Lake Mead National Recreation Area
Lake Mead National Recreation Area is located in southern Nevada and northwestern Arizona. The centerpieces of the National Recreation Area are its two large reservoirs: Lake Mead and Lake Mohave. These lakes cater to boaters, swimmers, sunbathers, and fishermen while the surrounding desert rewards hikers, wildlife photographers, and roadside sightseers. Three of America's four desert ecosystems — the Mojave desert, the Great Basin desert, and the Sonoran Desert — meet in Lake Mead NRA. As a result, this seemingly barren area contains a surprising variety of plants and animals, some of which may be found nowhere else in the world.
the 1983 high water level mark seen on the mound on the right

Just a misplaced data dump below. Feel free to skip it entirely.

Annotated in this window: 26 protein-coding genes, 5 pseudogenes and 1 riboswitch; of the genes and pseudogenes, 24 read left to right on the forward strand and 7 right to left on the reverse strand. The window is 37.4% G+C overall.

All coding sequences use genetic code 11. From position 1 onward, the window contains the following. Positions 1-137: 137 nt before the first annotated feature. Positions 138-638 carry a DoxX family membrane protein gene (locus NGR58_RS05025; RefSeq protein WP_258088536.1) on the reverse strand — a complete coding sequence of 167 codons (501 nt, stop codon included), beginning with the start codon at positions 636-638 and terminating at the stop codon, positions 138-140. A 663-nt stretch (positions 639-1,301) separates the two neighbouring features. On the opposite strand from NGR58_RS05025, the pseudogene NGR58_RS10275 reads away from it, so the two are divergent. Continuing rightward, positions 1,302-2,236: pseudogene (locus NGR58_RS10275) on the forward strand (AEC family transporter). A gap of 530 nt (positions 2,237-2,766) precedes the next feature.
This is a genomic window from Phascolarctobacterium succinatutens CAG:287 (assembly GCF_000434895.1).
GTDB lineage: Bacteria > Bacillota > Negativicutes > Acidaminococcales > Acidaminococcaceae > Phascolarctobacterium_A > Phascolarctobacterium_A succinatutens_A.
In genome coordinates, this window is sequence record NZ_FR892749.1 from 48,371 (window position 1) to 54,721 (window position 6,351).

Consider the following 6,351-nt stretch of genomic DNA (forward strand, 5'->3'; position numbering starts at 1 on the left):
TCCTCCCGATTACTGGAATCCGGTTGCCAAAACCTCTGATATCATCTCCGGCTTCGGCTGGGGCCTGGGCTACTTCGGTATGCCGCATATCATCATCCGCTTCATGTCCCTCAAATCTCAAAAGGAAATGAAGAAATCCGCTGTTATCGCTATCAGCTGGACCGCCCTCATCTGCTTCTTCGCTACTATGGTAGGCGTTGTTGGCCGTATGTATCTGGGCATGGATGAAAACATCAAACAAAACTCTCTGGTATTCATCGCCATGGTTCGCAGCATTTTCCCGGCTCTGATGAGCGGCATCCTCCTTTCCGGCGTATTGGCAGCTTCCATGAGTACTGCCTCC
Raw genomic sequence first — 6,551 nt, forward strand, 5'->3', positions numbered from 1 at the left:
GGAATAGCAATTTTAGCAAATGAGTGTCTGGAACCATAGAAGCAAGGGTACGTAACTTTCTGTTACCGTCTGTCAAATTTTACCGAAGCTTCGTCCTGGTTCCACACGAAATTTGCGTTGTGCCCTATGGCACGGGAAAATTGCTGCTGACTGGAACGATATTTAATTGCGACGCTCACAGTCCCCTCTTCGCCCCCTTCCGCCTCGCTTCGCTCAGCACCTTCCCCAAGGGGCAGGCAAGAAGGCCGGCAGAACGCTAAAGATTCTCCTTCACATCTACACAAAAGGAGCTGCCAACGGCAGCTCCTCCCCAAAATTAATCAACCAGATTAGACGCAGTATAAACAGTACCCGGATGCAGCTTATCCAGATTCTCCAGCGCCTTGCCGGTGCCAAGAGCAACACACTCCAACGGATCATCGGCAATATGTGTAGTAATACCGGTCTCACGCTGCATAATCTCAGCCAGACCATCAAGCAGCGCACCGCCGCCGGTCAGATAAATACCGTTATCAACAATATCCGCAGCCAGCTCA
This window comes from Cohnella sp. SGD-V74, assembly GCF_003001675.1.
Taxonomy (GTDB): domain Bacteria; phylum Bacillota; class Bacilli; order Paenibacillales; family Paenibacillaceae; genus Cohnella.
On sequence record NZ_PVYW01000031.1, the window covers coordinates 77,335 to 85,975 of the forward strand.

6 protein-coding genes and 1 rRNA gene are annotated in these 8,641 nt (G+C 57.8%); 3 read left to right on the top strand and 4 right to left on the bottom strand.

Originally called Boulder Dam Recreation Area, it is managed under a cooperative agreement between the National Park Service and the Bureau of Land Management dating from October 13, 1936. The name was changed to Lake Mead National Recreation Area on August 11, 1947.
About 20,000 acres (81 km˛) of the recreation area overlap with Grand Canyon-Parashant National Monument, proclaimed in 2000. Water covers 186,000 acres (756 km˛) of the recreation area.
The Hoover Dam, which was completed in 1935 creating Lake Mead, is located within Lake Mead NRA. Tours of the dam and the Hoover Dam Visitor Center are managed by the United States Bureau of Reclamation.
Text from Wikipedia
Cactus Garden at Visitor's Center
Saguaro, pronounced "sah-wah-roh", (Carnegiea gigantea)
one of the agave species
Ferocactus pilosus (Mexican Lime Cactus)
Close up of ocotillo leaves.
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